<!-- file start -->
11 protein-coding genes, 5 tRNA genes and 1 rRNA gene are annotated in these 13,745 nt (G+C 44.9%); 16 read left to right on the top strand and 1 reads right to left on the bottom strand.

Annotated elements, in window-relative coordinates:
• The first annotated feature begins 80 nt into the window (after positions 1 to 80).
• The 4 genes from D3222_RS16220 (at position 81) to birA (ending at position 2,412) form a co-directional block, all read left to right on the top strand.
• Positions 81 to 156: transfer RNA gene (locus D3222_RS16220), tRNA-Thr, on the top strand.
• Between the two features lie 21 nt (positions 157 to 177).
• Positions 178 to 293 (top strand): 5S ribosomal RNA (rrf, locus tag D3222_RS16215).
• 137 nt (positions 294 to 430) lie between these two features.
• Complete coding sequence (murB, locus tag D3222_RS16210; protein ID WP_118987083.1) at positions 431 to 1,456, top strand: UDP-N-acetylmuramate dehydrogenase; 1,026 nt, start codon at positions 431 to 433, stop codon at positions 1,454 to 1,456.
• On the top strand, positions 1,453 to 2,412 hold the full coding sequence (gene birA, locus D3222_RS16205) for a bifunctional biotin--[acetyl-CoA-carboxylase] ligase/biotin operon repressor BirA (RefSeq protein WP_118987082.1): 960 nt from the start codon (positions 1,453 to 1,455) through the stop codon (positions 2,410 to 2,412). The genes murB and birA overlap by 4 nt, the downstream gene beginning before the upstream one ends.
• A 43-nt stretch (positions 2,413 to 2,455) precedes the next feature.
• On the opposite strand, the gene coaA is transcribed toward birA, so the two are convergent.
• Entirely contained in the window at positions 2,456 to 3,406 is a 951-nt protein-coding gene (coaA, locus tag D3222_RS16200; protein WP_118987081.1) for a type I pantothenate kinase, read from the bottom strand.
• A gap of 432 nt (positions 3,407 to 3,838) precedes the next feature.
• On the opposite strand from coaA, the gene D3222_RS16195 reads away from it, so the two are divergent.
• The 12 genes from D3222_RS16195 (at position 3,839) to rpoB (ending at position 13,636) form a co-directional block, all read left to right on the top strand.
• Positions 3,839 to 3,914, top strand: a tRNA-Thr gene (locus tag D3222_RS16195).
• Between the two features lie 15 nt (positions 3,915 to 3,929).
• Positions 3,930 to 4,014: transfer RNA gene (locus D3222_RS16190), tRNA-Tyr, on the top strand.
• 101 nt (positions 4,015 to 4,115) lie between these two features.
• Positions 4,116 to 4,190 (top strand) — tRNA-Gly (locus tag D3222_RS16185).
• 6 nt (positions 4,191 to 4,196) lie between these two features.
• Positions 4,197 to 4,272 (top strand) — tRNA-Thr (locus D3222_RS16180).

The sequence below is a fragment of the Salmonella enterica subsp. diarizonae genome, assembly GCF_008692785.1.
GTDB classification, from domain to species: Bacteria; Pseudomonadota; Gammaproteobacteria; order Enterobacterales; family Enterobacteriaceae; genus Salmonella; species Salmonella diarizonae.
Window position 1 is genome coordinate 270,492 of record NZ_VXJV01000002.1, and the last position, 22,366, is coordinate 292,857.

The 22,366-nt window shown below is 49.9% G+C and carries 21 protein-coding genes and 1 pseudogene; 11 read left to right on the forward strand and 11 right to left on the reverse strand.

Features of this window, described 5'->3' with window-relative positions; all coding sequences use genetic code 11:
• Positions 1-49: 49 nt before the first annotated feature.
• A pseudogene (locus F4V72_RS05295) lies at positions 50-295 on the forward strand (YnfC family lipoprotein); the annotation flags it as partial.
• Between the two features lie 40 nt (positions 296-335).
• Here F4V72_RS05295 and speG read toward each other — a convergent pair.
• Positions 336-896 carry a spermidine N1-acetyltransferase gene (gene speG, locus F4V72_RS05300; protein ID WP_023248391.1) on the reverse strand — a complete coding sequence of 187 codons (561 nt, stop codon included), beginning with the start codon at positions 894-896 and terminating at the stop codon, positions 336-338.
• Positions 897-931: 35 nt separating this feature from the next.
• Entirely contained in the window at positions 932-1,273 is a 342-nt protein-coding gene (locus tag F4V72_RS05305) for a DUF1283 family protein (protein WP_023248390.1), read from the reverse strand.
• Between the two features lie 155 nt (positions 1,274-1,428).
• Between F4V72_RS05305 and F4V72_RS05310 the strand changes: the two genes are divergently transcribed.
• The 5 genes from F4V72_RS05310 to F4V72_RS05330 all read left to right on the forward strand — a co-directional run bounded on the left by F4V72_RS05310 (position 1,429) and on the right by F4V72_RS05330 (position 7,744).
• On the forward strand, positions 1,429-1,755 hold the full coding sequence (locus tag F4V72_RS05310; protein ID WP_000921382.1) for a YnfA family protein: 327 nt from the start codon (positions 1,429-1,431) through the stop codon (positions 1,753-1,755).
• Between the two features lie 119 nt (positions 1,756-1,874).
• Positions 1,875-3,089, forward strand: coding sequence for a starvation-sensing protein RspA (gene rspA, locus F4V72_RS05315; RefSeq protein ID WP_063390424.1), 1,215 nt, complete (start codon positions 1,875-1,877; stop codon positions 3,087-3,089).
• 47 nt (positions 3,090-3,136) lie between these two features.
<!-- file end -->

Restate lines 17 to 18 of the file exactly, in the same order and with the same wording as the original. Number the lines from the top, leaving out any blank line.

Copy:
• Positions 3,839 to 3,914, top strand: a tRNA-Thr gene (locus tag D3222_RS16195).
• Between the two features lie 15 nt (positions 3,915 to 3,929).